It is necessary to balance the risk of developing skin cancer with safe sun exposure to allow sufficient time for Vitamin D to be absorbed. People with darker skin pigmentation may need greater sun exposure or supplemental Vitamin D to normalise their levels.
Generally speaking the face hands and arms should be exposed and the best times of day and amount of exposure vary from month to month and state to state.
Recommended Sun Exposure times in minutes which result in 1/3 MED for people with moderately fair skin at different times of day. (1/3 MED is thought to be equivalent to producing 1000 international units of cholecalciferol, Vitamin D.
|Region||December to January||July to August|
|At 10:00am or 2:00pm||At 10:00 or 2:00pm At 12:00pm|
|Cairns||6-7 mins||9-12 mins 7 mins|
|Townsville||5-7 mins||9-13 mins 7 mins|
|Brisbane||6-7mins||15-19 mins 11 mins|
|Perth||5-6 mins||20-28 mins 15 mins|
|Sydney||6-8 mins||26-28 mins 16 mins|
|Adelaide||5-7 mins||25-38 mins 19 mins|
|Melbourne||6-8 mins||32-52 mins 25 mins|
|Hobart||7-9 mins||40-47 mins 29 mins|
|Auckland||6-8 mins||30-47 mins 24 mins|
|Christchurch||6-9 mins||49-97 mins 40 mins|
Table sourced from Medical Journal of Australia 2005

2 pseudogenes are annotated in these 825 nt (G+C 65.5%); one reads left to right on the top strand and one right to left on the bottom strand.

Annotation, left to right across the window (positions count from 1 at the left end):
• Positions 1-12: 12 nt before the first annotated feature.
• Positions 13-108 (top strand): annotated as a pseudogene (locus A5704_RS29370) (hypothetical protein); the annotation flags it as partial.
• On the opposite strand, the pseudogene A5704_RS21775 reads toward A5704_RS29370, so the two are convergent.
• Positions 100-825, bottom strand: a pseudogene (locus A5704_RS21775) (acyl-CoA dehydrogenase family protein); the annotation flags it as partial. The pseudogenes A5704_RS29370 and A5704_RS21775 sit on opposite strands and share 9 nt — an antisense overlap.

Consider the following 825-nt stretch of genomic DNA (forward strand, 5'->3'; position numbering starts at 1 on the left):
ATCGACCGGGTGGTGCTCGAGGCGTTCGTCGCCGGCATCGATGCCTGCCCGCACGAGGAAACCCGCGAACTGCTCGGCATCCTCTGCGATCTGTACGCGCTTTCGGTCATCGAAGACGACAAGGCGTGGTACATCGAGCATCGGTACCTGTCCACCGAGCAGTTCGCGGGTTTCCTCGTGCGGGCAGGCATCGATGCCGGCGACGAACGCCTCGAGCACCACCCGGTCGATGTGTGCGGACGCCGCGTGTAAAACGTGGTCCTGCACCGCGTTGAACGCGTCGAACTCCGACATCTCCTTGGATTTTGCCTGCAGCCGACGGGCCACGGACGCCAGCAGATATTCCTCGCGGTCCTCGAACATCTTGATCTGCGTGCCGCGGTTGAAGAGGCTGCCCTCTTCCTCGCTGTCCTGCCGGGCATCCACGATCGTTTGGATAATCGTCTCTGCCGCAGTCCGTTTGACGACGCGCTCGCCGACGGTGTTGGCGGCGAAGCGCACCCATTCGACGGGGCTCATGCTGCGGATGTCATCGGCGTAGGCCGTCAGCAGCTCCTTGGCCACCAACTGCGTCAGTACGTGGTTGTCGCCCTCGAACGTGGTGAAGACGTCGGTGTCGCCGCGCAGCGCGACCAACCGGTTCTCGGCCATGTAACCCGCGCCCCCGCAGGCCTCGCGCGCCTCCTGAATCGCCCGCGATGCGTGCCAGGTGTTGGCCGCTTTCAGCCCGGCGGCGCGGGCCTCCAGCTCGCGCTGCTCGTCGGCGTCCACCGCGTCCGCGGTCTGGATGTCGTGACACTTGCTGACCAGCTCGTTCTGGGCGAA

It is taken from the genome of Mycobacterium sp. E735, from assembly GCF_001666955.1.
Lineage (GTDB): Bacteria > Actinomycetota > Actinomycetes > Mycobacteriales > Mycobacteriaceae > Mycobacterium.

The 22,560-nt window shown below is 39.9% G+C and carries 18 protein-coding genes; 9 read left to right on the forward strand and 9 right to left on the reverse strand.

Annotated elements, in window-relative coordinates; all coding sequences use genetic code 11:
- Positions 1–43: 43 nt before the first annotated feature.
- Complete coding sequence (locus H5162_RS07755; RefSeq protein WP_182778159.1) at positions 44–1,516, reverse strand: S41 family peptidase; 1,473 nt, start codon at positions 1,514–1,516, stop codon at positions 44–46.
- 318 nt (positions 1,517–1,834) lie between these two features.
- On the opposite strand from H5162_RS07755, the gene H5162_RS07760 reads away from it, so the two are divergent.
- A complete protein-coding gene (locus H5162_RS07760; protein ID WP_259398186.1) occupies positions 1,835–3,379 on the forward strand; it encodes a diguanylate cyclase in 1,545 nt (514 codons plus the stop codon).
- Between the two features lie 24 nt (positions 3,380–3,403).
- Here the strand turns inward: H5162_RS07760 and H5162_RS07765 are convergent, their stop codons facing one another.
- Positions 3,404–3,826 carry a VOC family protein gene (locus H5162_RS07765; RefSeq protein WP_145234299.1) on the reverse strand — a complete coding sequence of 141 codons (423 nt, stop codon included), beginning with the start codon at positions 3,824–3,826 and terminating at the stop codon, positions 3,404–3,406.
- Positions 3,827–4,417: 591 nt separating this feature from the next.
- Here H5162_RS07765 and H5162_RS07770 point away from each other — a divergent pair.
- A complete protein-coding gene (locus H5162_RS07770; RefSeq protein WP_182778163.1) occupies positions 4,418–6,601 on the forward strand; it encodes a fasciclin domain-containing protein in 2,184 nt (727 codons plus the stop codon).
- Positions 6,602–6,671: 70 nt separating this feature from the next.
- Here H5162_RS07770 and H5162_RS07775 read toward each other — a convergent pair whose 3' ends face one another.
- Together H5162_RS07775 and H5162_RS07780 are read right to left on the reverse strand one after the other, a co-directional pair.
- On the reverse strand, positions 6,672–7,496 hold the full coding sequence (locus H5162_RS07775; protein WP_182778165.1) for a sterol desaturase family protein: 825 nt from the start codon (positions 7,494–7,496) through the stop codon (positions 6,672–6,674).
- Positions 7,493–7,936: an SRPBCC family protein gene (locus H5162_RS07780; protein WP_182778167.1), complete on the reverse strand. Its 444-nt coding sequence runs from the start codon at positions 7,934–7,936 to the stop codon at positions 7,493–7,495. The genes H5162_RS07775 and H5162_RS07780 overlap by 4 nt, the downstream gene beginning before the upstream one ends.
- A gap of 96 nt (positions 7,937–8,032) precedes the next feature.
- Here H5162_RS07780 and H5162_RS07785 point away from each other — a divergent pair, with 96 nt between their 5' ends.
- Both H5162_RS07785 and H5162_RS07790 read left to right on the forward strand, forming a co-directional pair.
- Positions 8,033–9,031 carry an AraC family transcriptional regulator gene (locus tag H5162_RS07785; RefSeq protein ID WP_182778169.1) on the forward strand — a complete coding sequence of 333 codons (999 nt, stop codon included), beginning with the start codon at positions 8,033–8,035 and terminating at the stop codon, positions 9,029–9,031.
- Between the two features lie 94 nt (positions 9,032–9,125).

NB: Solariums should never be used to try to boost Vitamin D levels as they have been shown to increase the risk of skin cancer.
Vitamin D Supplements
There are a wide range of Vitamin D supplements available, ranging from relatively low doses of 400 international units up to 100,000 international units. These are available in tablet, capsule, liquid drops and powder forms. Vitamin D3 is the best absorbed form of Vitamin D.
Should your levels be insufficient ask your GP or Pharmacist to guide you as to the best Vitamin D supplement to take. If your levels are very low you may need relatively high doses for a few weeks or months to restore your levels to the normal range followed by a repeat Vitamin D test 3-6 months later. A smaller maintenance dose of daily Vitamin D may then be taken if you have achieved a normal range and the cause of your Vitamin D deficiency is not corrected.
It is generally best to avoid taking your supplementation of Vitamin D from fish liver oils (not to be confused with fish oil). Fish liver oils also contain Vitamin A which can lead to Vitamin A toxicity and serious and potentially fatal side effects.
When taking a Vitamin D supplement take it with your highest fat content meal of the day as it requires fat to be metabolised. Use healthy fats such as olive oil, avocado, nuts or other healthy vegetable oils.
As with most things it is possible to take too much Vitamin D- this is more likely to happen if people regularly take more than 5000 international units each day for a prolonged period of time and can result in some unpleasant and potentially dangerous side effects. It is best to regularly liaise with your GP about the best dose to take if you are Vitamin D deficient.
The importance of having your Vitamin D level checked
Vitamin D deficiency can have few symptoms until damage has been done.
Knowing what your Vitamin D level is and taking appropriate corrective action if required can reduce your risk of developing a wide range of chronic diseases and optimise your immune system and bone health. If you have any of the risk factors for low Vitamin D see your GP and ask to have your Vitamin D level checked.